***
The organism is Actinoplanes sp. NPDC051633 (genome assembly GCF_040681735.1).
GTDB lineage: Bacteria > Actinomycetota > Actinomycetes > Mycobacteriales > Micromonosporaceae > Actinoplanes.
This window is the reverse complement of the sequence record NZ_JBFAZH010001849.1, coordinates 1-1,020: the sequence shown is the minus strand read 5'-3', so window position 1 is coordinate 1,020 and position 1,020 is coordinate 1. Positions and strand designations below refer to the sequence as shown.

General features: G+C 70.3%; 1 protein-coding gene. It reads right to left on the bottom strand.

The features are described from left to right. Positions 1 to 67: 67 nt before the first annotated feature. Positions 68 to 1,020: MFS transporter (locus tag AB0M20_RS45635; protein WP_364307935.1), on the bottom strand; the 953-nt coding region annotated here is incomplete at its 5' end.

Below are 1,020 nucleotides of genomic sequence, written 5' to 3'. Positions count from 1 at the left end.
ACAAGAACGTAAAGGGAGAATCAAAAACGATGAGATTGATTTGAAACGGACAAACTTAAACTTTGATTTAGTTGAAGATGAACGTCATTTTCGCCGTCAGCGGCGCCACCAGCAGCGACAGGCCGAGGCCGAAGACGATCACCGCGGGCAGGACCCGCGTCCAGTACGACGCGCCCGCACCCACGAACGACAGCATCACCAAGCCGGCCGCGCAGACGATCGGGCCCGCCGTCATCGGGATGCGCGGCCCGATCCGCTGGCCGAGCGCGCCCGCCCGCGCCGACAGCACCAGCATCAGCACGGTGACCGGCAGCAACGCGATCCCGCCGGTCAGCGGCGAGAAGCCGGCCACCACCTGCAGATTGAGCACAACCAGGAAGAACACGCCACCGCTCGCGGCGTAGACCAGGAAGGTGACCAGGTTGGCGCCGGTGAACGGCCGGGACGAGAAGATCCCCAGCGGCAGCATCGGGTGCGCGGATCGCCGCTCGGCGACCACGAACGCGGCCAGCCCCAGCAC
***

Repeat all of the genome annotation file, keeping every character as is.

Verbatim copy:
The organism is Actinoplanes sp. NPDC051633 (genome assembly GCF_040681735.1).
GTDB lineage: Bacteria > Actinomycetota > Actinomycetes > Mycobacteriales > Micromonosporaceae > Actinoplanes.
This window is the reverse complement of the sequence record NZ_JBFAZH010001849.1, coordinates 1-1,020: the sequence shown is the minus strand read 5'-3', so window position 1 is coordinate 1,020 and position 1,020 is coordinate 1. Positions and strand designations below refer to the sequence as shown.

General features: G+C 70.3%; 1 protein-coding gene. It reads right to left on the bottom strand.

The features are described from left to right. Positions 1 to 67: 67 nt before the first annotated feature. Positions 68 to 1,020: MFS transporter (locus tag AB0M20_RS45635; protein WP_364307935.1), on the bottom strand; the 953-nt coding region annotated here is incomplete at its 5' end.

Below are 1,020 nucleotides of genomic sequence, written 5' to 3'. Positions count from 1 at the left end.
ACAAGAACGTAAAGGGAGAATCAAAAACGATGAGATTGATTTGAAACGGACAAACTTAAACTTTGATTTAGTTGAAGATGAACGTCATTTTCGCCGTCAGCGGCGCCACCAGCAGCGACAGGCCGAGGCCGAAGACGATCACCGCGGGCAGGACCCGCGTCCAGTACGACGCGCCCGCACCCACGAACGACAGCATCACCAAGCCGGCCGCGCAGACGATCGGGCCCGCCGTCATCGGGATGCGCGGCCCGATCCGCTGGCCGAGCGCGCCCGCCCGCGCCGACAGCACCAGCATCAGCACGGTGACCGGCAGCAACGCGATCCCGCCGGTCAGCGGCGAGAAGCCGGCCACCACCTGCAGATTGAGCACAACCAGGAAGAACACGCCACCGCTCGCGGCGTAGACCAGGAAGGTGACCAGGTTGGCGCCGGTGAACGGCCGGGACGAGAAGATCCCCAGCGGCAGCATCGGGTGCGCGGATCGCCGCTCGGCGACCACGAACGCGGCCAGCCCCAGCAC